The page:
Powder Lover’s Paradise
My family just returned from a snowboarding trip to British Columbia. The wonderful thing about British Columbia is the vast amount of fresh snow that falls on the mountains, making it a powder lover’s paradise.
I learned the love of powder skiing as a college student when I would often visit my older brother who spent a few years after college living in the mountain town of Steamboat Springs, Colorado, as a self-proclaimed “ski bum.” He would take me to all the great stashes of powder and into the trees, developing a love for the mountains and powder that has stuck with me.
Over the past few years, we have become a bit more adventurous in our snowboarding, venturing into the backcountry, where you can still find fresh powder even after the rest of the mountain has been tracked up by other skiers.
While I love these adventures, I struggle constantly with fear as we fly through the trees. You do best in these situations when you are loose and flexible, but I often find myself tensing up, getting stiff and awkward trying to get down the mountain. Sometimes I even start sliding down on my butt just to get through the snow. There are some days I just want it to be over.
Don’t Go Alone
As much as I learned to love the mountains as a teenager with my big brother, I also acquired a healthy dose of fear. It was during those years that I made the mistake of venturing solo into some tree runs.
While people ski solo all the time, it is generally recommended that if you go into the trees or backcountry, you do so with a buddy in case there’s an accident. Well, being 18 and naive, I headed into the trees alone.
That day, I ended up face-first on top of a tree well. What’s a tree well? In areas where there are large amounts of snow, the area surrounding big conifer trees becomes a death trap.
The snow past the edges of branches becomes packed down and hard while the stuff right next to the tree and underneath the branches -- the tree well -- stays soft and fluffy and deep. You fall in head first and you can suffocate quickly.
Luckily, even though I fell on a tree well, I landed sprawled out on top of it and did not sink into the snow. However, if I had moved, I would’ve sunk head first into the snow and could’ve easily suffocated. It didn’t take me long to realize the danger I was in.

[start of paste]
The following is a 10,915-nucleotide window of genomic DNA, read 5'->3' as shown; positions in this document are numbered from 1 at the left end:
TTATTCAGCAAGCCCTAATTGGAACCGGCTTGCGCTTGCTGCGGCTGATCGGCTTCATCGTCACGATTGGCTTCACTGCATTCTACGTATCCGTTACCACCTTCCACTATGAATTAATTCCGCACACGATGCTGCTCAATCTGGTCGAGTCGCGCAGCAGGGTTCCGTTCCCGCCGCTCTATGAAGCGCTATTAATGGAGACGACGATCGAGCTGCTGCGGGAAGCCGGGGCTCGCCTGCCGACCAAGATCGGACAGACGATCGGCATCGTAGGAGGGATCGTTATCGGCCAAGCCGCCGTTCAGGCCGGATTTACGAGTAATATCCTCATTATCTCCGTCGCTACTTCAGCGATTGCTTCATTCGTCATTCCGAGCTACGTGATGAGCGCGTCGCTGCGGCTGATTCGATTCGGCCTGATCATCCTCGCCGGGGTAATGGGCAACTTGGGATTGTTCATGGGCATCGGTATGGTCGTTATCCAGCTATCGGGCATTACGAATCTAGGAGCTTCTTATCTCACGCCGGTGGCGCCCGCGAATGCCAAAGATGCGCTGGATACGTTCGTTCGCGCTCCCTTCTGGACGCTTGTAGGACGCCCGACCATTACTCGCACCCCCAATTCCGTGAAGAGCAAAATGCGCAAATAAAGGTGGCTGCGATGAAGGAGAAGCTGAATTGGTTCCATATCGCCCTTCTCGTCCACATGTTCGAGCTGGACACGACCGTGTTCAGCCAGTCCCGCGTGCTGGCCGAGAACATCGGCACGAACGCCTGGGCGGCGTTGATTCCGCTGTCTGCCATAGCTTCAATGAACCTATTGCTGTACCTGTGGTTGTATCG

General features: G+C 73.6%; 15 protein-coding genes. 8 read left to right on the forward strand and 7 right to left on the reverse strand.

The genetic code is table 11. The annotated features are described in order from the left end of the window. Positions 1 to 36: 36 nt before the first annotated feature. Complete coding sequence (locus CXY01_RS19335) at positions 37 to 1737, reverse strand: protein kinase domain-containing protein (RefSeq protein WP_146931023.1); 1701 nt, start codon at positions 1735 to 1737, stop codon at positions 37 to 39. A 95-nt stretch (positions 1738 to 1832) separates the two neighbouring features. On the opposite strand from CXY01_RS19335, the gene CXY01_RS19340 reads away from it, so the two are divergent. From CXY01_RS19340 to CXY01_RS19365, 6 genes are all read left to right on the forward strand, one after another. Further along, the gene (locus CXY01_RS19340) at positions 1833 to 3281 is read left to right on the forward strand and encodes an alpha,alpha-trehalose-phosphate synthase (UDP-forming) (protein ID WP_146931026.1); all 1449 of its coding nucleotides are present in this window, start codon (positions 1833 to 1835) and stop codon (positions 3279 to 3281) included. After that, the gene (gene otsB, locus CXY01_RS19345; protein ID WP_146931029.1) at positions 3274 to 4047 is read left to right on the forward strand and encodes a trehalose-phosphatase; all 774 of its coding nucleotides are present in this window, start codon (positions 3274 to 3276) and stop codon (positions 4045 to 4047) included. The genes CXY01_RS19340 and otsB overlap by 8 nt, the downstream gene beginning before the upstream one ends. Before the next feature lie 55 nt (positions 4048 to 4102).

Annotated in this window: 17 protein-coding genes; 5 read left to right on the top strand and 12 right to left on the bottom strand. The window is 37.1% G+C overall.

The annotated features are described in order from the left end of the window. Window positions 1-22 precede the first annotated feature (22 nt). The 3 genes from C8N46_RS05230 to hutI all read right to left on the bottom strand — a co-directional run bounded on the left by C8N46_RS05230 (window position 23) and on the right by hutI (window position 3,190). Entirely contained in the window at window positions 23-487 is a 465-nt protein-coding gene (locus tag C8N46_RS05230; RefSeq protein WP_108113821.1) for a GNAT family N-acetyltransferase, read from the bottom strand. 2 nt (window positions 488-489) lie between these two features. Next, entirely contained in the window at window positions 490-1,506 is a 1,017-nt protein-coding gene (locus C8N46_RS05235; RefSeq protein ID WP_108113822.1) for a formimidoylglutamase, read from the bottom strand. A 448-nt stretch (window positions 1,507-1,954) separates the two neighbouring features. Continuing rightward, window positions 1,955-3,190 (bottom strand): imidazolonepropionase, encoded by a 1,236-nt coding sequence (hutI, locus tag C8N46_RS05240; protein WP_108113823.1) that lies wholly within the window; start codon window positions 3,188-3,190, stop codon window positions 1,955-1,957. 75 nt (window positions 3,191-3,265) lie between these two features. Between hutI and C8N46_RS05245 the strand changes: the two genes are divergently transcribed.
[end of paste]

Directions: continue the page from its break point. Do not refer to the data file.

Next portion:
The sun was setting and I was in the woods, all alone. I screamed “HELP” louder than I ever thought possible and by the grace of God, a skier heard my cries and came to my rescue. They risked walking into waist deep snow to unhook my board and pull me to safety. Lesson learned. Don’t go alone.
Focus on What You Want to Grow
Fast-forward to today. I still struggle with fear from that incident. It’s a repetitive cycle of fun powder skiing, my mind going to tree wells, and becoming paralyzed by fear.
So, this year, when my hubby, Mr. Wags, decided to book a day on a helicopter, offering the best powder of our lives, I knew I couldn’t say no. Yet inside I was panicking.
In preparation for our adventure, he had me watch a video about tree well dangers. While in some ways this exacerbated my fear, I clung to the simple recommendation from the guide in the video:
You stay away from the tree wells by not looking at them.
Look through the trees, visualize your path and GO!
Brilliant! In this moment, I realized that powder skiing was no different than life.
What we focus on grows.
What we shine our light on shines harder.
Our day was amazing. We experienced a day that let all of us check off another item on our bucket lists. We bonded as a family and I didn’t die. I stayed clear in my head, I thanked God for the brilliant adventure I was on and I envisioned myself safely flying down the fresh powder and through the trees. And you know what, that’s exactly what happened!
When I have experiences like this, away from work and especially in nature, it often gives me lightbulb moments. As I finished our day, sun setting, helicopter landing, I realized that my experience in the trees on that mountain in British Columbia could be mirrored into so many parts of our lives.
What we shine our light on grows and becomes reality. Whether it’s a tree well, or something about our loved one that annoys us, or negative thoughts we have about ourselves. You focus on that and that is what you will see and experience.
Healthy Habits Grow When we Focus on the Good
That’s why I love Food for Fuel. In these first few weeks of the New Year, we repeatedly see ads about getting rid of those unwanted pounds and fat, staying away from the bad foods and losing bad habits.
We focus on the negatives and we all know where that leads us! In Food for Fuel, we focus on what we want to be reality: enjoying the beauty of the foods available to us, what we CAN eat and enjoy and how we want to feel – full of energy and health.
So today, visualize yourself sailing right through old barriers and habits and into a life that includes a healthy relationship with the beautiful food that is available to us in our abundant country.